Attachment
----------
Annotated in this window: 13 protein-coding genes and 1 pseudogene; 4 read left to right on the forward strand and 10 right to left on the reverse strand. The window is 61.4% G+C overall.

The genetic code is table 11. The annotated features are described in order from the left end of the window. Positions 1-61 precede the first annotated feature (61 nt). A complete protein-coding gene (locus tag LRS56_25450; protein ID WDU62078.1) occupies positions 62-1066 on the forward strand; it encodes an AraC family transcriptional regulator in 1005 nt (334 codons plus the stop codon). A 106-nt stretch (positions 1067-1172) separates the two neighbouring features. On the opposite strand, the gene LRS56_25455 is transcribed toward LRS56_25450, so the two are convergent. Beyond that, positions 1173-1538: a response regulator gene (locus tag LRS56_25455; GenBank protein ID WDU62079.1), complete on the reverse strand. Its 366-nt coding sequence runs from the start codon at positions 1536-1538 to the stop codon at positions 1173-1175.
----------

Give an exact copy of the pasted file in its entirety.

Annotated in this window: 13 protein-coding genes and 1 pseudogene; 4 read left to right on the forward strand and 10 right to left on the reverse strand. The window is 61.4% G+C overall.

The genetic code is table 11. The annotated features are described in order from the left end of the window. Positions 1-61 precede the first annotated feature (61 nt). A complete protein-coding gene (locus tag LRS56_25450; protein ID WDU62078.1) occupies positions 62-1066 on the forward strand; it encodes an AraC family transcriptional regulator in 1005 nt (334 codons plus the stop codon). A 106-nt stretch (positions 1067-1172) separates the two neighbouring features. On the opposite strand, the gene LRS56_25455 is transcribed toward LRS56_25450, so the two are convergent. Beyond that, positions 1173-1538: a response regulator gene (locus tag LRS56_25455; GenBank protein ID WDU62079.1), complete on the reverse strand. Its 366-nt coding sequence runs from the start codon at positions 1536-1538 to the stop codon at positions 1173-1175.